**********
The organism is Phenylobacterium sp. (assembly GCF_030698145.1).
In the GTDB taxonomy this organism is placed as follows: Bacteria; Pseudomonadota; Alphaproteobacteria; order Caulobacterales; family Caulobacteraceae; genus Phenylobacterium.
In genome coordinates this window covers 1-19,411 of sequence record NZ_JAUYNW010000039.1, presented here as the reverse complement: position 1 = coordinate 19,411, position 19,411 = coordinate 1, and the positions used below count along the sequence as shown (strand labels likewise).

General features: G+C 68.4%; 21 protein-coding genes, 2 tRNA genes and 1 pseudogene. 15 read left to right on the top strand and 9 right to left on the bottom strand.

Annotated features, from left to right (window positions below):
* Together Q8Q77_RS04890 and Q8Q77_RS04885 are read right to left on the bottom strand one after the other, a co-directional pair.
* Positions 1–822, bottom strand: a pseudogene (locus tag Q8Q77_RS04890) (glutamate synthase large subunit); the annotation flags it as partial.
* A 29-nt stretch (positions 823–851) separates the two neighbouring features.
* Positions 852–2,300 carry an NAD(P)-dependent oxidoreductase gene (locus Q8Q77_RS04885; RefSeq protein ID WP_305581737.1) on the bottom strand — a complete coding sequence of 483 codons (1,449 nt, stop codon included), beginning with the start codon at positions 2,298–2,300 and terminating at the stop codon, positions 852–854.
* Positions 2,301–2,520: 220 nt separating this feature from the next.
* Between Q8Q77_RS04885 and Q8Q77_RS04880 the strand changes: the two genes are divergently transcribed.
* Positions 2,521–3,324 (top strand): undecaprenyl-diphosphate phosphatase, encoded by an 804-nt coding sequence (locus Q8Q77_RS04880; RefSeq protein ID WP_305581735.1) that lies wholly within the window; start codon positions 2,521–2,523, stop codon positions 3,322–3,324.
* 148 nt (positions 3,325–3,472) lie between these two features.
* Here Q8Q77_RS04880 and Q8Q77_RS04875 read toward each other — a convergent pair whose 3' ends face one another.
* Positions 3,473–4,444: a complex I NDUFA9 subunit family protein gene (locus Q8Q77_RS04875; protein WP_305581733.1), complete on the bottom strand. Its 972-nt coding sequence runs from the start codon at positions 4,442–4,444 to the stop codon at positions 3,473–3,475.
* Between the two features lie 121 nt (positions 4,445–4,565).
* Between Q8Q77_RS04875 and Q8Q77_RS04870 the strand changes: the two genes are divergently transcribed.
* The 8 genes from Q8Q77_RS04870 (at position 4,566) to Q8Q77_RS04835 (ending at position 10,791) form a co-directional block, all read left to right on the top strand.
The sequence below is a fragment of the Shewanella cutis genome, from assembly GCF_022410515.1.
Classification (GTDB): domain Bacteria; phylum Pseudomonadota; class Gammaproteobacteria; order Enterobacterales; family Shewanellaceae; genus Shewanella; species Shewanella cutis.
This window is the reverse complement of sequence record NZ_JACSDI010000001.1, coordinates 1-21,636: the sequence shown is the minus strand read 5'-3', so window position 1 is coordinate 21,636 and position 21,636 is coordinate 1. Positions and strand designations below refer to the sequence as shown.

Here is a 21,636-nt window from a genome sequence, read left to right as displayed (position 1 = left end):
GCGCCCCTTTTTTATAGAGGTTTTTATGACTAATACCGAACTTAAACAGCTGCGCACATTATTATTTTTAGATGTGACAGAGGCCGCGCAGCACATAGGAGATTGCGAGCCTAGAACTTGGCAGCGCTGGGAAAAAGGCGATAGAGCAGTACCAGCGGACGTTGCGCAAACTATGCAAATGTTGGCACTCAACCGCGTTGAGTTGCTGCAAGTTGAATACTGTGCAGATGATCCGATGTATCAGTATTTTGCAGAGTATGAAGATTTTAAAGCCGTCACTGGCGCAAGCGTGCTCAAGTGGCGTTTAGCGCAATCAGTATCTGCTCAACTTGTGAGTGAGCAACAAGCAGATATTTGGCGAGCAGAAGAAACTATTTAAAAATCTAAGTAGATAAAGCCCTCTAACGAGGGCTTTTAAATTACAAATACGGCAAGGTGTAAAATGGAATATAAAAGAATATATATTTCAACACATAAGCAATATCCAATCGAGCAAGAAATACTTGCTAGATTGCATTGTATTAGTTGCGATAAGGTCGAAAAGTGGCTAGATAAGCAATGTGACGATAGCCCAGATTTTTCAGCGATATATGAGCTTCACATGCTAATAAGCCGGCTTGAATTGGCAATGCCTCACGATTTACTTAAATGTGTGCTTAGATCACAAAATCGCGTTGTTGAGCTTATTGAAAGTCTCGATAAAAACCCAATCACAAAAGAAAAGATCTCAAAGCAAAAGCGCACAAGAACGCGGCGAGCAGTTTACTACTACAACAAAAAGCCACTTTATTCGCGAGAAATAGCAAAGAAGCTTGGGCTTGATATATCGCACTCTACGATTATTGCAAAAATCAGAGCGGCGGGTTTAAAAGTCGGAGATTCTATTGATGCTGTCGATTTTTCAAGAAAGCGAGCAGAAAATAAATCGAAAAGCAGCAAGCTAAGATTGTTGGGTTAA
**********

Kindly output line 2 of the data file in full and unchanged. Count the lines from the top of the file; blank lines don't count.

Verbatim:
In the GTDB taxonomy this organism is placed as follows: Bacteria; Pseudomonadota; Alphaproteobacteria; order Caulobacterales; family Caulobacteraceae; genus Phenylobacterium.